Copulation duration is multifactorial, and other mutants have been found to affect this parameter. Feminizing engrailed [encoding Engrailed (En)]-expressing fru neurons in the CNS result in a wide variation of copulation duration (Latham et al., 2013). These fru/En neurons within the abdominal ganglion use γ-aminobutyric acid, and therefore, are distinct from the sAbg-1 cluster described here (Latham et al., 2013). Null mutants of the clock genes per and tim have been reported to lengthen copulation duration, independent of the core clock mechanism (Beaver and Giebultowicz, 2004). We cannot rule out the involvement of per and tim playing a non-circadian regulatory role in the copulation phenotype that we observed.
The neural regulation of copulatory behaviors involves multiple neural circuits ranging from sensory inputs to motor controls. The systematic functional characterization of the fru circuit allows us to understand the neural mechanisms underlying copulatory behaviors. Our finding contributes to a better understanding of a complex neural circuit.
Materials and Methods
The following strains were used in this study: fru-GAL4 (Stockinger et al., 2005), UAS>stop>TNTin, UAS>stop>TNT (Stockinger et al., 2005), UAS>stop>mCD8::GFP (Yu et al., 2010), FLP from Liqun Luo (Department of Biology, Stanford University, CA, United States), tsh-GAL80 from Julie Simpson, TH-GAL4 from Serge Birman (Development Biology Institute of Marseille, Marseille, France), TRH-GAL4 (Alekseyenko et al., 2010), orco-GAL4, ppk23-GAL4, elavc155-GAL4, and the Canton-S strain from the Bloomington Stock Center, Bloomington, IN, United States.
Generation of Enhancer-Trap FLP Lines
Detailed procedures for the generation of the enhancer-trap FLP library has been described in a previous publication (Alekseyenko et al., 2013). A total of 356 enhancer-trap FLP lines (FLP) were generated by randomly inserting a FLP recombinase in chromosome II and III. Individual FLP lines were subsequently crossed to elavc155-GAL4; UAS>stop>mCD8::GFP to check for GFP expression. Approximately 200 lines that showed consistent expression in the nervous system in 1–3-day-old adult males were selected.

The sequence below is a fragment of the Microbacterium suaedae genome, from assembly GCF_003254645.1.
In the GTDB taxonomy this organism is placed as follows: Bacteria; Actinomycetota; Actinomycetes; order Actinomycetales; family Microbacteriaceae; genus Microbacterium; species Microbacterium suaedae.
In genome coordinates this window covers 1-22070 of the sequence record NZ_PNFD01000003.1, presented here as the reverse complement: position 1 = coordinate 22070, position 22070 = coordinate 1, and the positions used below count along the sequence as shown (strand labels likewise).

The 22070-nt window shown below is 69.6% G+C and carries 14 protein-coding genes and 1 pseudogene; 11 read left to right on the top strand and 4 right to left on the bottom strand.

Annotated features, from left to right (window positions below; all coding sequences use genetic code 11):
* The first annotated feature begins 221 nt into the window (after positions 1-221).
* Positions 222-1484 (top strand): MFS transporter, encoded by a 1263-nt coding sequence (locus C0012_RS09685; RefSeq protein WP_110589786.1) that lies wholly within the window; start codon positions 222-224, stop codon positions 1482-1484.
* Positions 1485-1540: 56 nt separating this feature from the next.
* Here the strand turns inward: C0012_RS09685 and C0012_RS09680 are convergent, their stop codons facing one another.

Immunohistochemistry was performed on samples from 3 to 7-day-old adult flies. Dissection and immunohistochemistry of the adult nervous system were performed as described previously (Mundiyanapurath et al., 2009), with some modifications in the primary and secondary antibodies used. Dissection of male reproductive organs was performed on Sylgard plates (Living Systems Instrumentation, St. Albans City, VT, United States) covered with 0.1 M phosphate-buffered saline. Dissected samples were fixed, and immunostaining was performed as described. The following primary and secondary antibodies were used in this study: rat polyclonal anti-mCD8 (1:100; Caltag, Burlingame, CA, United States), rabbit anti-GFP (1:600; Thermo Fisher Scientific, Waltham, MA, United States), mouse anti-GFP (1:500, Thermo Fisher Scientific), mouse anti-nc82 (1:10; Developmental Studies Hybridoma Bank, Iowa City, IA, United States) (Hofbauer et al., 2009), rabbit anti-FruM (1:2000) (kindly supplied by Dickson laboratory), rabbit anti-TH (1:500; Novus Biologicals, Littleton, CO, United States; although the immunogen was derived from rat, its fly specific immunoreactivity has been reported in at least 4 publications (Venderova et al., 2009; Alekseyenko et al., 2010, 2013; Kuo et al., 2015), rabbit anit-5HT (1:500; Sigma-Aldrich, St. Louis, MO, United States), anti-rat IgG conjugated with Alexa Fluor 488 (1:200; Thermo Fisher Scientific), goat anti-mouse IgG conjugated with Alexa Fluor 647 (1:200; Thermo Fisher Scientific), and anti-rabbit IgG conjugated with Alexa Fluor 594 (1:200; Thermo Fisher Scientific).